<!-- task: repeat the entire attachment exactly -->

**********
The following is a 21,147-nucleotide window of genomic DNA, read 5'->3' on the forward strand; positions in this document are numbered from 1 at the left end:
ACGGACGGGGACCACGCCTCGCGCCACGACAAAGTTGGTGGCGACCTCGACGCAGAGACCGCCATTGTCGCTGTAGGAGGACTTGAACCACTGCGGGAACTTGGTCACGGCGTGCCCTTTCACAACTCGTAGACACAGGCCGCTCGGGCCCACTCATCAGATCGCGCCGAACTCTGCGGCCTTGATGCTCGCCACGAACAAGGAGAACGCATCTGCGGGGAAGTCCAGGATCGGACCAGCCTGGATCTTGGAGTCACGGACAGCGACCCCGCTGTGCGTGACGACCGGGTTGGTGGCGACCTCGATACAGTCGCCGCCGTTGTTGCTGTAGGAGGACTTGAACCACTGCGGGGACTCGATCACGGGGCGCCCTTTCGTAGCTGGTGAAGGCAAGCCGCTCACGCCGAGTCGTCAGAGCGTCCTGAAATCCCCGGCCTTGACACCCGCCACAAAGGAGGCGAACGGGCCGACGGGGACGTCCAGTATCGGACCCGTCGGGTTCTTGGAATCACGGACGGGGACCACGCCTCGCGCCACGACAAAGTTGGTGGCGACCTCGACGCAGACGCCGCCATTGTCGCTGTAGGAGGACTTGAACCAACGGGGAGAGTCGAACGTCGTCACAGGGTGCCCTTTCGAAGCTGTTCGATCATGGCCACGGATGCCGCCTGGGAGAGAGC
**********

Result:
The following is a 21,147-nucleotide window of genomic DNA, read 5'->3' on the forward strand; positions in this document are numbered from 1 at the left end:
ACGGACGGGGACCACGCCTCGCGCCACGACAAAGTTGGTGGCGACCTCGACGCAGAGACCGCCATTGTCGCTGTAGGAGGACTTGAACCACTGCGGGAACTTGGTCACGGCGTGCCCTTTCACAACTCGTAGACACAGGCCGCTCGGGCCCACTCATCAGATCGCGCCGAACTCTGCGGCCTTGATGCTCGCCACGAACAAGGAGAACGCATCTGCGGGGAAGTCCAGGATCGGACCAGCCTGGATCTTGGAGTCACGGACAGCGACCCCGCTGTGCGTGACGACCGGGTTGGTGGCGACCTCGATACAGTCGCCGCCGTTGTTGCTGTAGGAGGACTTGAACCACTGCGGGGACTCGATCACGGGGCGCCCTTTCGTAGCTGGTGAAGGCAAGCCGCTCACGCCGAGTCGTCAGAGCGTCCTGAAATCCCCGGCCTTGACACCCGCCACAAAGGAGGCGAACGGGCCGACGGGGACGTCCAGTATCGGACCCGTCGGGTTCTTGGAATCACGGACGGGGACCACGCCTCGCGCCACGACAAAGTTGGTGGCGACCTCGACGCAGACGCCGCCATTGTCGCTGTAGGAGGACTTGAACCAACGGGGAGAGTCGAACGTCGTCACAGGGTGCCCTTTCGAAGCTGTTCGATCATGGCCACGGATGCCGCCTGGGAGAGAGC